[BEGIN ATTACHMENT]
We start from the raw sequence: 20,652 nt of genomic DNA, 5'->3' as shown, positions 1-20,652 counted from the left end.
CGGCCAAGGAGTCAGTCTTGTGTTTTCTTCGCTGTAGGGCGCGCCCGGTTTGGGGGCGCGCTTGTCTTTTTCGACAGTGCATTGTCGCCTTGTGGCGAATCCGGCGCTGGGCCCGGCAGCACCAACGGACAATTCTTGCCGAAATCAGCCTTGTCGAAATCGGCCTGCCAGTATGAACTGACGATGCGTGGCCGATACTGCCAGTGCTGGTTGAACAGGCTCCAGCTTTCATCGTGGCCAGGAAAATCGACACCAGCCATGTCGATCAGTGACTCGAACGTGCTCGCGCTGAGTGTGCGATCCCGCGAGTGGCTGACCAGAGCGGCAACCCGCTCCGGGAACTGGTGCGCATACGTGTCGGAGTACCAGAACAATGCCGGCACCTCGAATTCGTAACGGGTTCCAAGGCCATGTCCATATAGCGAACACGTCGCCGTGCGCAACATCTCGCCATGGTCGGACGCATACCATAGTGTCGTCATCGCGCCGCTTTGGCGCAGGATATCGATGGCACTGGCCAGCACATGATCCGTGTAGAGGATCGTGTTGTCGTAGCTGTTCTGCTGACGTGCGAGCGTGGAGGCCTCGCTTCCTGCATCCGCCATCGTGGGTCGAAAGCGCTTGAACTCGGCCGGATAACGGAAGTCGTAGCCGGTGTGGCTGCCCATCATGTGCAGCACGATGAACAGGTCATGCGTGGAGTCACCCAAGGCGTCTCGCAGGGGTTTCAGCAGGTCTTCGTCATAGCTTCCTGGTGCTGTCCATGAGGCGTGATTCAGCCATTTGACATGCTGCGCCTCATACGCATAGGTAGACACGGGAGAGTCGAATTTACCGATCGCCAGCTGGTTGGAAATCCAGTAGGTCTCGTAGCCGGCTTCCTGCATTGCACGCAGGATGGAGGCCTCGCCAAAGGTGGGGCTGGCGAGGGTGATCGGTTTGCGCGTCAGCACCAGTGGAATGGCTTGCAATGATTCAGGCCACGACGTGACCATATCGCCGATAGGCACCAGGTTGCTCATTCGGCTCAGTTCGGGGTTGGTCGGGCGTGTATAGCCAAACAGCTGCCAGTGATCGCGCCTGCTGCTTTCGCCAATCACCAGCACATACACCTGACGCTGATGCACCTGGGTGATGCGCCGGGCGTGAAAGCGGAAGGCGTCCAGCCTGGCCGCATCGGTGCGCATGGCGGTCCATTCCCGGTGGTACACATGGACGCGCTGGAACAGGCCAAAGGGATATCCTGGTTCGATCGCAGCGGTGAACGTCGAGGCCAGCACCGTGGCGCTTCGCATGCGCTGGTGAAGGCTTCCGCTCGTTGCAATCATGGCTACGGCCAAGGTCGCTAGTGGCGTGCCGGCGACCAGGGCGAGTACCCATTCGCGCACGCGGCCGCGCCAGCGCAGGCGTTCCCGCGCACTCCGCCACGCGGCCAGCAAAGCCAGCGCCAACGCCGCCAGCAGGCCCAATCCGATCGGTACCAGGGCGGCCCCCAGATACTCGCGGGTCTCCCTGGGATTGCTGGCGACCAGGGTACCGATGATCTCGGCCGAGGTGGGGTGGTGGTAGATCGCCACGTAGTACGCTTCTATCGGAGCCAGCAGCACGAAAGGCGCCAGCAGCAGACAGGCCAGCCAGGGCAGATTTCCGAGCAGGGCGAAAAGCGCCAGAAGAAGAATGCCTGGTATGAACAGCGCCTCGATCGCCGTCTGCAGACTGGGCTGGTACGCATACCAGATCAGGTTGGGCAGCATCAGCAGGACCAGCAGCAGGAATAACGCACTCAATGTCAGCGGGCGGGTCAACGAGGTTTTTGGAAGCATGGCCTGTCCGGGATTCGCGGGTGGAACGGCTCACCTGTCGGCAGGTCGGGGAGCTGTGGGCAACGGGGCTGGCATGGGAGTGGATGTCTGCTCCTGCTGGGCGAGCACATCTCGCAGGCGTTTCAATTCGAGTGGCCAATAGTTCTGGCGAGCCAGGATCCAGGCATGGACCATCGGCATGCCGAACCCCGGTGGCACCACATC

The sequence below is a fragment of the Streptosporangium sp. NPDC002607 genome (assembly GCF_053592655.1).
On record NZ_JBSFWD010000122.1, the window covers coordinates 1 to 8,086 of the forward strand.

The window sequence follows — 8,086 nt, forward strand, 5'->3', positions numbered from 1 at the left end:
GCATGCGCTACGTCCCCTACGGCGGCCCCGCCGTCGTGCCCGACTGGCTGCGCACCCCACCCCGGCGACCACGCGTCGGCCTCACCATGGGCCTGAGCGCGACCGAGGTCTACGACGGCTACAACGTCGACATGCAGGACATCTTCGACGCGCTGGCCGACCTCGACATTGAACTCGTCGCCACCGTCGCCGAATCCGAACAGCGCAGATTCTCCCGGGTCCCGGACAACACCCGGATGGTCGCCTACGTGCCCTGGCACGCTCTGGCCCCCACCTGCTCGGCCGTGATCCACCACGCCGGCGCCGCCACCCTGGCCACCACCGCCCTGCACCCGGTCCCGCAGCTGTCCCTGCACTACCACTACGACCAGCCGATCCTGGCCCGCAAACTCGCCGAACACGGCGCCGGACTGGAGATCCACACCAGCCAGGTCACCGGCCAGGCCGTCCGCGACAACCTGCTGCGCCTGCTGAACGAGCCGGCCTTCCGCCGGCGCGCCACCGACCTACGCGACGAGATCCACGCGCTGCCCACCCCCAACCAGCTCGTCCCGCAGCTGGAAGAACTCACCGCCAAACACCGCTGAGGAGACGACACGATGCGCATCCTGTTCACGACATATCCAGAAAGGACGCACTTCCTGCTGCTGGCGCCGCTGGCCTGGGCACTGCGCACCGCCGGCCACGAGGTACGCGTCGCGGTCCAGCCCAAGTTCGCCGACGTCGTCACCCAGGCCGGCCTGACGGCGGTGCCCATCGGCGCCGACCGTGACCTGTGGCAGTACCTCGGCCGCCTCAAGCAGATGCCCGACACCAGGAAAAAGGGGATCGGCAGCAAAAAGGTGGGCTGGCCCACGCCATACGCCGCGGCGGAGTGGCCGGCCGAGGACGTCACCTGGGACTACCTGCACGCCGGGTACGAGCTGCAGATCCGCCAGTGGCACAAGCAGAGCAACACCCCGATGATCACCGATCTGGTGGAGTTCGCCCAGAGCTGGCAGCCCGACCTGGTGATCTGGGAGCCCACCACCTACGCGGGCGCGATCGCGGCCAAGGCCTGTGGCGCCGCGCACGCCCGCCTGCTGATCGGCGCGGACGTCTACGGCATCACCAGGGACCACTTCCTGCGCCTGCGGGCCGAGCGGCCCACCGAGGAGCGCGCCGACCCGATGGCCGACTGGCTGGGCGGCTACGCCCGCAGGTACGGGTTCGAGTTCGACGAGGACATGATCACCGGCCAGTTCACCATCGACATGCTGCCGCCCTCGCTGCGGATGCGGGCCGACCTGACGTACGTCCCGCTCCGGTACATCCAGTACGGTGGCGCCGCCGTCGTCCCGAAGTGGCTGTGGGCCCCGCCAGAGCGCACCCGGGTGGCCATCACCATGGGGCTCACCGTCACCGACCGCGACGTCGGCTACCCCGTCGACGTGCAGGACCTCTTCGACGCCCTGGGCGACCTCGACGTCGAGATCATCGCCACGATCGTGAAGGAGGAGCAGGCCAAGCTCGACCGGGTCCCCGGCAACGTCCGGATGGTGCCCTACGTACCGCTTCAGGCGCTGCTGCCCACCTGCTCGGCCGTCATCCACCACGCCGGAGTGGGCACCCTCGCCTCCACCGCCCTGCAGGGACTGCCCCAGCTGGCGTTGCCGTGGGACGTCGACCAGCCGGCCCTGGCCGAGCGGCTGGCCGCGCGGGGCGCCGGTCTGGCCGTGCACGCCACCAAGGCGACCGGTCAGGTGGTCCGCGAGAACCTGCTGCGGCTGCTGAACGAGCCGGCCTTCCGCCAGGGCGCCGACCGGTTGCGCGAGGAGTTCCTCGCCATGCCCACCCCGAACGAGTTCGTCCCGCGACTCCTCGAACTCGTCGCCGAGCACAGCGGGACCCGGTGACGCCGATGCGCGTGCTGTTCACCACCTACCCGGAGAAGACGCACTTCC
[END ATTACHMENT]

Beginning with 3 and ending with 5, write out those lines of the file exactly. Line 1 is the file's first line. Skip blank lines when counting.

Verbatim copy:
The sequence below is a fragment of the Streptosporangium sp. NPDC002607 genome (assembly GCF_053592655.1).
On record NZ_JBSFWD010000122.1, the window covers coordinates 1 to 8,086 of the forward strand.

The window sequence follows — 8,086 nt, forward strand, 5'->3', positions numbered from 1 at the left end: